Additional Edible Schoolyard Inspiration: Alice Waters, a founder of the Edible Schoolyard, received the National Humanities Award last week.  
Youth Farm Apprentices In Action!
Did you catch us at the Cortez Farmers Markets this summer? Tuesdays and Fridays brought eager apprentices to the garden, while Saturdays brought them to Farmers' Market. The program challenged students to think about the garden from a production perspective by calculating out plantings, quantifying harvests, recording sales. Participation in the markets provided apprentices with authentic experience to reflect upon and connect with garden processes.  Seven students completed the program this summer, earning a stipend, fresh weekly produce, and greater insight into the how's and why's of their garden.
When School's Out, Farm Camp Is In
Another successful season of Summer Farm Camp in the books! The program, coordinated by MSTFP as a part of Summer Playground Days at the Cortez Rec Center, paired nine weeks of Seed to Table concepts in the garden with active and creative outlets for roughly 45 kiddos between the ages of 5 and 10. Highlights from the summer session include debuting our observation bee hive, seeing grapevines produce their first year of fruits, and closing out the season in style with harvest pizzas and a plant-based fashion show.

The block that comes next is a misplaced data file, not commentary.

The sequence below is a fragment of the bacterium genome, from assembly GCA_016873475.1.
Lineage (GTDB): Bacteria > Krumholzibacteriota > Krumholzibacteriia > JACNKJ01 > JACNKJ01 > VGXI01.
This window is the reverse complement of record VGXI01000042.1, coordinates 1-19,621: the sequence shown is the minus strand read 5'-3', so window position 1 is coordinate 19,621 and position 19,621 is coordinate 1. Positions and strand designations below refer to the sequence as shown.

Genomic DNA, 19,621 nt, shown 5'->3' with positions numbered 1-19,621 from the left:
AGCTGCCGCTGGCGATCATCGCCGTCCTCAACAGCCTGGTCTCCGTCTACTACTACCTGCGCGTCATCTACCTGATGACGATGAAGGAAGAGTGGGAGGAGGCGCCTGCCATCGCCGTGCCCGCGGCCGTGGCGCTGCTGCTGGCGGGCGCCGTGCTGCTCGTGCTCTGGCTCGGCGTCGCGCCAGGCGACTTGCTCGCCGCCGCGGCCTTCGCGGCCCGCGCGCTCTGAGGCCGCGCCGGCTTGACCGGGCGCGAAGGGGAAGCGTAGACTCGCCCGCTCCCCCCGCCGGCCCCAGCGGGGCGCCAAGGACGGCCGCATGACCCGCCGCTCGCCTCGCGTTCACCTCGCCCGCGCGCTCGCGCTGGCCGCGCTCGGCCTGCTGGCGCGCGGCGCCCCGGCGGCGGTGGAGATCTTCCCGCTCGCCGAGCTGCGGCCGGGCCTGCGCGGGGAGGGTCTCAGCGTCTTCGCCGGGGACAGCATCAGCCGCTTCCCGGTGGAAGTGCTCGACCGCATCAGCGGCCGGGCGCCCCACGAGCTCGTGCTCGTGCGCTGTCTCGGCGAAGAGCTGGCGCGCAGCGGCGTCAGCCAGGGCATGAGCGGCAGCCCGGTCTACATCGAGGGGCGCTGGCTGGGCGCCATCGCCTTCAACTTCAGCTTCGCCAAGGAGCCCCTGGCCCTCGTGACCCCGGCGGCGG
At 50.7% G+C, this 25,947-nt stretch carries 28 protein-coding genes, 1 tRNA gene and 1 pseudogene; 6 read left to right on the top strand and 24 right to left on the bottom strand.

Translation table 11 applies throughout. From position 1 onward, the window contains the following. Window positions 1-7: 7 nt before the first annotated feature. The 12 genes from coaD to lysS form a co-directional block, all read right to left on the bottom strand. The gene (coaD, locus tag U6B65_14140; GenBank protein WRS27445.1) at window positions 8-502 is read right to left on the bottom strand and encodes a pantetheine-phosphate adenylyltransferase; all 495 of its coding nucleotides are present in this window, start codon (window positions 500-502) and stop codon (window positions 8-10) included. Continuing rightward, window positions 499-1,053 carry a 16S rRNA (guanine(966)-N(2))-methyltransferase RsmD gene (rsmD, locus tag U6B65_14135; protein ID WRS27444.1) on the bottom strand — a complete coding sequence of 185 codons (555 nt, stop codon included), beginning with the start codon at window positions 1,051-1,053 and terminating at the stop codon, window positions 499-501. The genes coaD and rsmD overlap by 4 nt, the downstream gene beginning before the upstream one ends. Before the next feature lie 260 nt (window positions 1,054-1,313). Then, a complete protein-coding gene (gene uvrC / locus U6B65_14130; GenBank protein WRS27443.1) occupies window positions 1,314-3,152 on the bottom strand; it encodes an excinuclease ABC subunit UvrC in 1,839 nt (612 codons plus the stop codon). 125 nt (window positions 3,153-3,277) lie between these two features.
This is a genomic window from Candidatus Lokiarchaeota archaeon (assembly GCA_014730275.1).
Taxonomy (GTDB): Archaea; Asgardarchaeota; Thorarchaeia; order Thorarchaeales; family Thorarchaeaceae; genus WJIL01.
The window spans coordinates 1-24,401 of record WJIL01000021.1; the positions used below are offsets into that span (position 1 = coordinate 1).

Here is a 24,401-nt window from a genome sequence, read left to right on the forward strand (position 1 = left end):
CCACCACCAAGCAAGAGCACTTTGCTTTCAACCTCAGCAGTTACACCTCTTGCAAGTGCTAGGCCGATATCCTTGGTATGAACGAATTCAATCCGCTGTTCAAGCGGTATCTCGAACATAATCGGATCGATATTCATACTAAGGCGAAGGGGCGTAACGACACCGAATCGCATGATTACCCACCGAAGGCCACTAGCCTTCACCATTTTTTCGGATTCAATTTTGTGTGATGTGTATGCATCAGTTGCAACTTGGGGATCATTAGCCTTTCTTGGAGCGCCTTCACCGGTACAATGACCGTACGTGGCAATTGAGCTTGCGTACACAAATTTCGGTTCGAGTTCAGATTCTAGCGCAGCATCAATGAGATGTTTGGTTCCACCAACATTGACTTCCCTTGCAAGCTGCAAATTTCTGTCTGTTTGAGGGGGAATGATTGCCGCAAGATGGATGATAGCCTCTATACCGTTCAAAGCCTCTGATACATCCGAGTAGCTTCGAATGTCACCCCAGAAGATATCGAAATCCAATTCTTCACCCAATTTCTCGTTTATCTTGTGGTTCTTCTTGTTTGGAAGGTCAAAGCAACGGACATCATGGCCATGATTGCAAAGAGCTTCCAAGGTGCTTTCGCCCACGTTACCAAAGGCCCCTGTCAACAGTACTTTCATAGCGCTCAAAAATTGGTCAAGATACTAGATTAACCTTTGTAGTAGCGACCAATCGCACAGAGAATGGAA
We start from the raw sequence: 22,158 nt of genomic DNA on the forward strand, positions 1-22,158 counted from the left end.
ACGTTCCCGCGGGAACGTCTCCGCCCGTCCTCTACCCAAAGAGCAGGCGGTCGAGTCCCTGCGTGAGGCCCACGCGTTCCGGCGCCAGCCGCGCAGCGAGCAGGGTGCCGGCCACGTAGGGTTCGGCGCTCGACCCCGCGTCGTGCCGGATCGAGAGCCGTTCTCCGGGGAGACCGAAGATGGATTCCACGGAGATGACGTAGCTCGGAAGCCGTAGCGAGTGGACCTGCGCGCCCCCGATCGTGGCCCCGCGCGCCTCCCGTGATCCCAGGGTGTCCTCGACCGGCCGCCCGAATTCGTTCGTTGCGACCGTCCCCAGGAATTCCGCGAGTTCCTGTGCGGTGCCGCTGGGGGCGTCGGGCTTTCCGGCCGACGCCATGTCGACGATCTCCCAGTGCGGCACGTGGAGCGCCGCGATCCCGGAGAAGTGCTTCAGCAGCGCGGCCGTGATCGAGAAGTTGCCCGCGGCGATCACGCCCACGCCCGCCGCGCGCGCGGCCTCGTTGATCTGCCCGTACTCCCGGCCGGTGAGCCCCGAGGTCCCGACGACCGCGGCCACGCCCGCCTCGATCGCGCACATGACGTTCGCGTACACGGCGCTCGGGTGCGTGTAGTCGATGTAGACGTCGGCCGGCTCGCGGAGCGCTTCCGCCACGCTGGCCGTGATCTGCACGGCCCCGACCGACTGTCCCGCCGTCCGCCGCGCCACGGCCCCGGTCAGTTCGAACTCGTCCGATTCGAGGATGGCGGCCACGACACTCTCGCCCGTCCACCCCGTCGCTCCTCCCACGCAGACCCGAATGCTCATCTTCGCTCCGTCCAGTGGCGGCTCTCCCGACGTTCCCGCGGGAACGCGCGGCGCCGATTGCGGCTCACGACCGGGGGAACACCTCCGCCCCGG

A big thanks to Angi Sauk for letting Farm Camp once again expand its outdoor classroom to include Three Dog Night Farm. We love opportunities that not only expose students to new and different environments, but also showcase local growers. 
Inundated with AmeriCorps!
Back in June, a Denver-based AmeriCorps National Civilian Conservation Corps team (NCCC, if you want to be acronym savvy) joined forces with MSTFP for two weeks. Despite their short stay, the group worked at all of the school gardens and allowed us to accomplish massive, site-specific projects very quickly.  With this skilled group working alongside our garden staff and top-notch community volunteers, we installed a shade structure, shed, vertical growing beds and more. 

NOTE: AmeriCorps is a national program with over 75,000 members engaged in service annually. There are three branches: VISTA, State and National, and NCCC. MSTFP's regular staff includes one VISTA member, and multiple State and National members (also referred to as Direct Service members).
Patrick, Hannah, Sarah, Kelli, Kelli and Christine - AmeriCorps Direct Service and VISTA members.

Even More AmeriCorps!
Meet the newest additions to the MSTFP team: Patrick Alford, Hannah Hall, Sarah Smeltz, and Kelli Diaz. Along with Kelli Meeker (returning AmeriCorps Member), these folks just launched into year-long Direct Service AmeriCorps positions with Montezuma School to Farm Project. We're excited to see what they bring to the program. Give our newest team members a warm welcome if you see them around our towns! 
Spotlight on Kemper's "Hidden Garden"
Make your way alongside of Kemper Elementary School. Go all the way to the back where you can enter the school grounds through a gate in the chainlink fence. Continue on and follow the building as it curves in on itself. Nestled against the brick walls you'll find a secret garden really starting to gather some speed.